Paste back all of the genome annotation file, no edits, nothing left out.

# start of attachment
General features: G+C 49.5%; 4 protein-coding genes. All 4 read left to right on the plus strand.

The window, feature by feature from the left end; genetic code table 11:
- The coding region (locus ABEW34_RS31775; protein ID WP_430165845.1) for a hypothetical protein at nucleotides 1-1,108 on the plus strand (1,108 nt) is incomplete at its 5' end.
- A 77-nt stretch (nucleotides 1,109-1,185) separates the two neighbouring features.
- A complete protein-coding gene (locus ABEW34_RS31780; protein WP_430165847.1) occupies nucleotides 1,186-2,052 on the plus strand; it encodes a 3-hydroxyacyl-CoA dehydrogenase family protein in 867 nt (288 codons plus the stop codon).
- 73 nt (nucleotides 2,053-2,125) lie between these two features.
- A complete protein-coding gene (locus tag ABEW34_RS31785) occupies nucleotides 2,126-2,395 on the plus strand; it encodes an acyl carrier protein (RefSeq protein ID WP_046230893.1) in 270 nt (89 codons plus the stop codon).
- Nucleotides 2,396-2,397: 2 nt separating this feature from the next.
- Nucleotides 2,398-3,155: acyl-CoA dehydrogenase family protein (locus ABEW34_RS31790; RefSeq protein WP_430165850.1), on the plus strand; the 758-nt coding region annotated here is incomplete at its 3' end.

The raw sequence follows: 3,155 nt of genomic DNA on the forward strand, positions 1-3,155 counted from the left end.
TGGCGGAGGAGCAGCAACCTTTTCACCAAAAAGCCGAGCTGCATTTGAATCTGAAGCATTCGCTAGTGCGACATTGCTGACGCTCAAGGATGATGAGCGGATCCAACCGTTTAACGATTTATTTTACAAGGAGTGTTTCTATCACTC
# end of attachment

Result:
General features: G+C 49.5%; 4 protein-coding genes. All 4 read left to right on the plus strand.

The window, feature by feature from the left end; genetic code table 11:
- The coding region (locus ABEW34_RS31775; protein ID WP_430165845.1) for a hypothetical protein at nucleotides 1-1,108 on the plus strand (1,108 nt) is incomplete at its 5' end.
- A 77-nt stretch (nucleotides 1,109-1,185) separates the two neighbouring features.
- A complete protein-coding gene (locus ABEW34_RS31780; protein WP_430165847.1) occupies nucleotides 1,186-2,052 on the plus strand; it encodes a 3-hydroxyacyl-CoA dehydrogenase family protein in 867 nt (288 codons plus the stop codon).
- 73 nt (nucleotides 2,053-2,125) lie between these two features.
- A complete protein-coding gene (locus tag ABEW34_RS31785) occupies nucleotides 2,126-2,395 on the plus strand; it encodes an acyl carrier protein (RefSeq protein ID WP_046230893.1) in 270 nt (89 codons plus the stop codon).
- Nucleotides 2,396-2,397: 2 nt separating this feature from the next.
- Nucleotides 2,398-3,155: acyl-CoA dehydrogenase family protein (locus ABEW34_RS31790; RefSeq protein WP_430165850.1), on the plus strand; the 758-nt coding region annotated here is incomplete at its 3' end.

The raw sequence follows: 3,155 nt of genomic DNA on the forward strand, positions 1-3,155 counted from the left end.
TGGCGGAGGAGCAGCAACCTTTTCACCAAAAAGCCGAGCTGCATTTGAATCTGAAGCATTCGCTAGTGCGACATTGCTGACGCTCAAGGATGATGAGCGGATCCAACCGTTTAACGATTTATTTTACAAGGAGTGTTTCTATCACTC